But this move is adding nothing of value to the user, and simply inserting another middle-man to take a slice of someone's (in this case, Amazon) profit. I hope no one wonders why E-Book prices will most likely go up instead of down - more folks are getting into the game, which means more hands are reaching into the pot of money for a payout.

  • Re:Milking it (Score:3, Insightful)

    by Anonymous Coward on Wednesday February 02, 2011 @02:17PM (#35081568)
    Yeah, Sony is worthy of loathing here! Don't buy Sony!

    (really, it cracks me up how people are able, in their eyes, to single out Sony for boycott ... Sony which, in this case, is a very open entity - their e-book readers stuff is built around standards; and generally is more of a far from monolithic consortium, with many divisions almost struggling with each other; actively involved in many universally used standards (of course, those are not remembered as "from Sony"), offering one of most open DAPs, giving us CCDs to create with... even banking, and I don't remember them being involved in recent mess)
  • Re:Ridiculous (Score:5, Insightful)

    by Solandri (704621) on Wednesday February 02, 2011 @02:24PM (#35081658)

    So now, not only do sellers need to give (most) of the money to publishers, they now have to give another 30% to Apple. Since I know at least Amazon sells really close to their own cost (or even less, in some cases), this would mean Amazon either needs to take a loss on eBooks sold on Apple's platform, or else raise prices.

    Is there any reason Amazon can't just sell the ebooks for 30% more in Apple's store than in its own? Unless Amazon signed some binding contract, I think any judge would laugh Apple out of the courtroom for trying to make Amazon sell ebooks in Apple's store at a loss, or trying to make Amazon raise prices in its own store to subsidize sales in Apple's store.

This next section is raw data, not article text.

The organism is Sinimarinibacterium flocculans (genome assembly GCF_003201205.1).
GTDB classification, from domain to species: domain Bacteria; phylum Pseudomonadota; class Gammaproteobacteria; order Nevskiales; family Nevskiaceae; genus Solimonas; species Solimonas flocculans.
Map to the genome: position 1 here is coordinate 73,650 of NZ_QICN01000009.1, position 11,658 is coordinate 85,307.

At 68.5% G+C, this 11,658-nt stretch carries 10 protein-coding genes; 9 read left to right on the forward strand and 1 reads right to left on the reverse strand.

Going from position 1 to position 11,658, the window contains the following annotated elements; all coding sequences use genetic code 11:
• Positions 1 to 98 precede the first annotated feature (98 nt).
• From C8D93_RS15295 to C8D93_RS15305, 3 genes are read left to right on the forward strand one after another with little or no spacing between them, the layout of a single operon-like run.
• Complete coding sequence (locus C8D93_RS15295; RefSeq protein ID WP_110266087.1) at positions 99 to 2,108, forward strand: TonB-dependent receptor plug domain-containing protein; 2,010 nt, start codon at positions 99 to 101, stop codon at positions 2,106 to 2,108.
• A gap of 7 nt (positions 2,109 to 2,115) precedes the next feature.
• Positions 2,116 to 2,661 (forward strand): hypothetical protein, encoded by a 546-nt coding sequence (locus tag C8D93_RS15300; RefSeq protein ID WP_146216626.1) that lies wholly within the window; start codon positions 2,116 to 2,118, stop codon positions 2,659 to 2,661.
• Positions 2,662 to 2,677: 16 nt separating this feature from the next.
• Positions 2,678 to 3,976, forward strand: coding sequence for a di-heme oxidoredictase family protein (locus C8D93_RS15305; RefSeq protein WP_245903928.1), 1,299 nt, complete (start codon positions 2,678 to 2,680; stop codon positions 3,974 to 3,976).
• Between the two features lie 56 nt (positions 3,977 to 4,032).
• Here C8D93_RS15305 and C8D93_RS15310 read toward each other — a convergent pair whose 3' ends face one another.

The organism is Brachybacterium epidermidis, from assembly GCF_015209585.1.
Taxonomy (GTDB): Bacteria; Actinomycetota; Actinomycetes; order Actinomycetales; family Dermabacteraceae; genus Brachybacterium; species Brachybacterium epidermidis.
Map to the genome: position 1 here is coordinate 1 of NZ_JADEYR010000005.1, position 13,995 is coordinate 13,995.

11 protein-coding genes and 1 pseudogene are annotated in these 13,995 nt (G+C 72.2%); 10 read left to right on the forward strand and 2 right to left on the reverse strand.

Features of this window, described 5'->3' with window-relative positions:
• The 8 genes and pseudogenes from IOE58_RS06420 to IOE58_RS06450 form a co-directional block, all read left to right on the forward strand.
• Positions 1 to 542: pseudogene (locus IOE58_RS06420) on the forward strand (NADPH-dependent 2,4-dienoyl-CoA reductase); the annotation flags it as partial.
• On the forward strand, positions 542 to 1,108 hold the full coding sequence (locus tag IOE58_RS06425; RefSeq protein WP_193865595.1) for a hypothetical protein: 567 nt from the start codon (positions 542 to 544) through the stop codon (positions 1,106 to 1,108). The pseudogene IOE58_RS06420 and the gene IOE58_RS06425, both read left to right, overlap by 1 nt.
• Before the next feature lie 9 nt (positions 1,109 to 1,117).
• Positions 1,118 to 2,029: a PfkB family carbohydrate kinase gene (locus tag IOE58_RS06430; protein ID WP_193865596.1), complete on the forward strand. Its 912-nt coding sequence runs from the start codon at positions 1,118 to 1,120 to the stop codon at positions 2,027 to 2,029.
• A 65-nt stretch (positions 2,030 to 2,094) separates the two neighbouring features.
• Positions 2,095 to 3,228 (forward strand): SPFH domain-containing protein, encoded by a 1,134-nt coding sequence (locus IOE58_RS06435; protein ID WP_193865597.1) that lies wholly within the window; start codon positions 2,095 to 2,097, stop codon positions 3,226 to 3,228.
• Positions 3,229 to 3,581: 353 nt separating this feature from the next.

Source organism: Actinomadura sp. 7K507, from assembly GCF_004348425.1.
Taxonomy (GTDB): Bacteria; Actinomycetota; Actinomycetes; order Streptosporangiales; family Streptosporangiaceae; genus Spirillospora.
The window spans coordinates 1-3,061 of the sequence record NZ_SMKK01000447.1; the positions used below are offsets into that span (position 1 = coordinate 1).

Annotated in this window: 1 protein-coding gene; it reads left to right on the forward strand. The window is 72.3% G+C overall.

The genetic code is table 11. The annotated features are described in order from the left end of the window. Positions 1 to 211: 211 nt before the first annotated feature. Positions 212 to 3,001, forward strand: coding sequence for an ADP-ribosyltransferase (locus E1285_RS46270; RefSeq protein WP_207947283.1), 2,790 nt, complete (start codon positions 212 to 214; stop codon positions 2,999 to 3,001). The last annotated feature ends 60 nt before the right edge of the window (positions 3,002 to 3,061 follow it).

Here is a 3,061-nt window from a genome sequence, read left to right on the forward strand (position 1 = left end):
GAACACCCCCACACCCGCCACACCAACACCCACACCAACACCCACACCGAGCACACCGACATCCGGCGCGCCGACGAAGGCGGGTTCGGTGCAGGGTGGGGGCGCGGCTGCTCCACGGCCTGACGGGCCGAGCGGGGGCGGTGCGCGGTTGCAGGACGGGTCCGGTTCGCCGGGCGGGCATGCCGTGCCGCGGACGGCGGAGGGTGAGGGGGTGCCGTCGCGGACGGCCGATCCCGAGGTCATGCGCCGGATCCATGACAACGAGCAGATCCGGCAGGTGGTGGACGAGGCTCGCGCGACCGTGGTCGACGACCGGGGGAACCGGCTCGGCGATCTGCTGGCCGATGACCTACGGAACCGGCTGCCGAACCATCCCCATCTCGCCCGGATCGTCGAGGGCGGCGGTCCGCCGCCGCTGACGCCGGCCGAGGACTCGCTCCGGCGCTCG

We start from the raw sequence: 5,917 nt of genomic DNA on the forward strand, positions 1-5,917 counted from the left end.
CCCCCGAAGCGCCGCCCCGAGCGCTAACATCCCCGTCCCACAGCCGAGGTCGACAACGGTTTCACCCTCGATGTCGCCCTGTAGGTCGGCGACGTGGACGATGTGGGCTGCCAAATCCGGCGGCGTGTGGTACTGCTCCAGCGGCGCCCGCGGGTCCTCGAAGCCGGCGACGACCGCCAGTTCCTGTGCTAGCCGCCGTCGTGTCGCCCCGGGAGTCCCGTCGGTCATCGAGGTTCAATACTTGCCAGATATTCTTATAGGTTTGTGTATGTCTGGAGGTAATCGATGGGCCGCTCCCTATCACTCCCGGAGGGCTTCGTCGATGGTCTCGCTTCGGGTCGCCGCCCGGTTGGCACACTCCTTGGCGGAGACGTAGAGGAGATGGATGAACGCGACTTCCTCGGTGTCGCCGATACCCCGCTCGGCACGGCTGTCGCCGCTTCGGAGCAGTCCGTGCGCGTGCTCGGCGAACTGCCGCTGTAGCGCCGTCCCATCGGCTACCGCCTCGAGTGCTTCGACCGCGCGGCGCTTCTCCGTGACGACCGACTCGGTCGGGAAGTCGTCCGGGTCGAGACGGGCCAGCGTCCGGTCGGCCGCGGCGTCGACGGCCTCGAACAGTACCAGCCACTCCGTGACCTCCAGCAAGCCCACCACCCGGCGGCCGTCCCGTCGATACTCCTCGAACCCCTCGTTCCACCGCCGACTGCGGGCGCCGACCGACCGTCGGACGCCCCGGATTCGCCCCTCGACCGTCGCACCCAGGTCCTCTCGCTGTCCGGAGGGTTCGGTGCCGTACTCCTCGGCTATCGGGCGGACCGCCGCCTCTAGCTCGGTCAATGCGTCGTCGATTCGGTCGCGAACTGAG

Also, why are publishers still getting most of the money for ebook sales? There's nothing to publish. You still need an editor and a marketer, but there's no text to lay out, no pages to print, no bindings to make, and no boxes of books to distribute. Previously, publishing was controlled by a few companies who subsequently raised prices to where they were taking an exorbitant slice of the pie. But with the Internet, ebooks, and electronic publishing, you could do it all yourself if you wanted. This is a shakeup to the industry's business model which has long been needed.

  • Re:Milking it (Score:5, Insightful)

    by Moryath (553296) on Wednesday February 02, 2011 @02:35PM (#35081794)

    No, the problem is requiring them to put everything on the Apple Store in the first place.

    What happens if Amazon or B&N doesn't yield? Somehow the Kindle or Nook app gets "rescinded", and stops working when next their iphone or ipad updates. And then the other booksellers have to explain to their customers why all of a sudden, paid-for books can no longer be viewed on the device.

    This is monopolistic practices: the next step is Apple announcing how they have "the largest selection of books" in the Apple Store, because they've forcibly extorted Amazon, Barnes&Noble, and every other ebook purveyor to put their books in the Apple Store or be cut off from the iPhone/iPod Touch/iPad market entirely.

    I wonder what happened to the monopoly abuse lawsuit [] over iPhone only being on AT&T anyways...

  • Re:Misquoted (Score:5, Insightful)

    by nitehawk214 (222219) on Wednesday February 02, 2011 @02:36PM (#35081806)

    In a "pray I don't alter it any further" moment...

    Altered that for you.

    Altered that for you. Pray I don't alter it any further.

  • by maroberts (15852) on Wednesday February 02, 2011 @02:36PM (#35081814) Homepage Journal purchase an Android based tablet/phone
  • ha ? (Score:4, Insightful)

    by unity100 (970058) on Wednesday February 02, 2011 @02:38PM (#35081822) Homepage Journal
    are you considering raising the costs 30% by taking a cut, 'impacting users the least' ? i want to know which planet you are from. in the one i currently am, costs reflect on the customer.
  • Re:Milking it (Score:4, Insightful)

    by Saishuuheiki (1657565) on Wednesday February 02, 2011 @02:45PM (#35081906)

    Isn't this more like the opposite of that?

    Apple is squeezing itself in as yet another middleman in this instance

  • Re:Ridiculous (Score:3, Insightful)